Australians are preoccupied with leadership. We behave as if getting leadership right will fix most wrongs. What we learn from one of the most successful authors of history is that leadership at its best cannot save us, it can only serve us. [Article]

Michael Flynn

At Swinburne University in Melbourne, the School of Business is teaching servant leadership because evidence for the effectiveness of Jesus teaching on leadership has been building for decades. Harvard Business Review famously called it ‘Level five leadership’ – a humble, eclectic, teachable and even wise form of leading that puts the goals of the corporation above the personality of the leader. There is nothing sentimental or ideologically skewed towards championing introversion here. This is business. This form of leadership is justified by the superior results it achieves.

But leadership is complex for us in Melbourne. We know that our city is obsessed by critiquing, seeking, and removing leadership. Leadership is one of the ordinary goods we have anxiously made into an ultimate purpose as we seek the keys to a meaningful life on our own terms. This is why we need to believe that if we just get leadership right… all will be well.

But this is Australia, and we practice a brutal form of egalitarianism. We cut down without mercy even the most beautiful and deserving of our tall poppies. Many people would have excelled amongst us given time, grace and opportunity but we make them fall and we move on quickly. Then we complain when only hardened weeds are left standing while wise people steer away from leadership in public, corporate, and church life.

Yet, despite our impatience with leadership and our anxiety to burden triumphal leadership with the weight of human meaning, it is servant leadership that remains the most effective version of this inexact skill.

The Apostle Paul in his letters to the churches in Corinth demonstrates that the social media phenomena of likes, followers and influencers is not new. Different leaders accumulated different groups of followers. People were lining up behind Paul, Cephas (Peter) and Apollos and by 2 Corinthians, possibly Titus, and certainly the Super Apostles who were abusing and misleading the young church.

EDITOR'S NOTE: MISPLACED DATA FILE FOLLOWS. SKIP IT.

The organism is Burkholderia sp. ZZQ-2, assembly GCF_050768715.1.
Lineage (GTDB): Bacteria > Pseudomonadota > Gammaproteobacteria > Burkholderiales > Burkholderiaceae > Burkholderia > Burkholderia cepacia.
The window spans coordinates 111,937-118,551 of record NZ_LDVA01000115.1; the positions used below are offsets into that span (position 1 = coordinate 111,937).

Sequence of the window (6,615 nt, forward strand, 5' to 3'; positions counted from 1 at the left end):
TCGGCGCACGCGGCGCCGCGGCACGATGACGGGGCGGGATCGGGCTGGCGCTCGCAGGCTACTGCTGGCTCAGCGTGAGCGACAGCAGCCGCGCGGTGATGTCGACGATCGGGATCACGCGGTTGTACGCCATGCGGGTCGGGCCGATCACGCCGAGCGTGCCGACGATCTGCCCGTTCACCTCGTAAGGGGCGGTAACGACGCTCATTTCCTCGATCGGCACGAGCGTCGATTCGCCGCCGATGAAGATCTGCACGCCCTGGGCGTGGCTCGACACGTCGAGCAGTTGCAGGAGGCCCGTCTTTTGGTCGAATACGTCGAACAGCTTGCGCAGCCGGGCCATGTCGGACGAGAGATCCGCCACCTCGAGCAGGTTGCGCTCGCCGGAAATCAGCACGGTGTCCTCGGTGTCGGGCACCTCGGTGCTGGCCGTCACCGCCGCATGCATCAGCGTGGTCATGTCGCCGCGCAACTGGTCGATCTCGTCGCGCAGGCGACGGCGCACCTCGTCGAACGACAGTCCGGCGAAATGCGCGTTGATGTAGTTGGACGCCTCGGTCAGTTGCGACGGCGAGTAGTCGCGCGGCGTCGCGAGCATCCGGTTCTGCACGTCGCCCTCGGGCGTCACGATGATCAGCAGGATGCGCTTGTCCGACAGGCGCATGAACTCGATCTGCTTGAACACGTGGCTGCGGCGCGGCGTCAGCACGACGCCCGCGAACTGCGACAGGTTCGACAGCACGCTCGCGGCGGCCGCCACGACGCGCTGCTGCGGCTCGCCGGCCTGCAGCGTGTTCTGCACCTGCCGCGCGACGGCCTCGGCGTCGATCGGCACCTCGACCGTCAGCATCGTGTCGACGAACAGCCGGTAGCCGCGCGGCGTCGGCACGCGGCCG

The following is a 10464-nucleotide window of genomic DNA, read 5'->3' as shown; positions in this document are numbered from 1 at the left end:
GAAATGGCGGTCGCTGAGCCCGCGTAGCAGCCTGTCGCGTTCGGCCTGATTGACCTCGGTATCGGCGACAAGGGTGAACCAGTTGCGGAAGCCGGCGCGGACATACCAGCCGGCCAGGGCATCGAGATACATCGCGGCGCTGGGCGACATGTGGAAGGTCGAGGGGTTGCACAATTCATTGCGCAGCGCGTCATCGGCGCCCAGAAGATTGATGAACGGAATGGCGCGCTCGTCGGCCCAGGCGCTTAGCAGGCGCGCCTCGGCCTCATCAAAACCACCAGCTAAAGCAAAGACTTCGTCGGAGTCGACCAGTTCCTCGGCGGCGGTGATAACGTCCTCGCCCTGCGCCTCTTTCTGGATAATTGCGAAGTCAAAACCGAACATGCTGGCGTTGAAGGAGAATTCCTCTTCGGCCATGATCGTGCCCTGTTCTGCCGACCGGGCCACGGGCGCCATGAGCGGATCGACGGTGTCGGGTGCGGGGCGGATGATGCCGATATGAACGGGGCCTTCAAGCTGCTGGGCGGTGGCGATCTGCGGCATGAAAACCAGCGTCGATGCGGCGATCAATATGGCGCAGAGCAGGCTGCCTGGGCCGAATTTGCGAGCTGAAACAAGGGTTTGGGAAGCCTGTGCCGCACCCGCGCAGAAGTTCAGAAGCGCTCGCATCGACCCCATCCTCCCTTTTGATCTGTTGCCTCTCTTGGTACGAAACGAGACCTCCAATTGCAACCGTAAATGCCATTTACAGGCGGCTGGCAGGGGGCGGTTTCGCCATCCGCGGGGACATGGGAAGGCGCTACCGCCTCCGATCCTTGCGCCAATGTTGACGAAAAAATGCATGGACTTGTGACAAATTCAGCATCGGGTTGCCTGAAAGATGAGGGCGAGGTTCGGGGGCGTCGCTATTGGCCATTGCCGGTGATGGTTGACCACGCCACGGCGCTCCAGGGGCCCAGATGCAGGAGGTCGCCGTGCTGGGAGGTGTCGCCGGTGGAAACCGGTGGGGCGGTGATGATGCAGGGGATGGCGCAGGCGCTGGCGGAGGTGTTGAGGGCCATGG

Paul wonders if the Corinthians are crazy… why make idols out of leaders? “Was Paul crucified for you? Where you baptised in the name of Paul?” (1 Corinthians 1:13). His point is that leaders in the church are not saviours, they are farmers.

I planted [did mission] and Apollos watered [taught and pastored] but it is God who gives the growth.”

1 Corinthians 3:6

As Paul unpacks the teaching of Jesus on servant leadership for the churches in Corinth, we learn that church leaders, ministers and pastors are both more important and less important than we think.

Church leaders, ministers and pastors matter more than we think.

There is a line of thinking in contemporary chuches that claims ministers don’t matter. This is because we know better than our pastors. We are educated, often professionals with our own standing in the community beyond the church where we exercise our own brands of leadership every working day. We can do a better job and, after all, the Bible itself teaches that the church is a kingdom of priests (1 Peter 2:9) and we all have ministries and gifts to contribute (1 Corinthians 12:4-11). But for Paul for a church to say that it does not need people in the ministry to lead them is like a city saying it does not need farmers.

At the end of 1 Corinthians 12 Paul notes that some gifts are fundamental to establishing the church and enabling the other gifts of the church.

Now you are the body of Christ, and each one of you is a part of it. And God has placed in the church first of all apostles, second prophets, thrid teachers, then miracles, then gifts of healing, of helping, of guidance, and of different kinds of tongues…”

1 Corinthians 12: 27

This is consistent with what Paul writes in Ephesians 4…

So Christ himself gave the apostles, the prophets, the evangelists, the pastors and teachers, to equip his people for works of service, so that the body of Christ may be built up until we all reach unity in the faith and in the knowledg of the Son of God and become mature, attaining to the whole measure of the fullness of Christ.”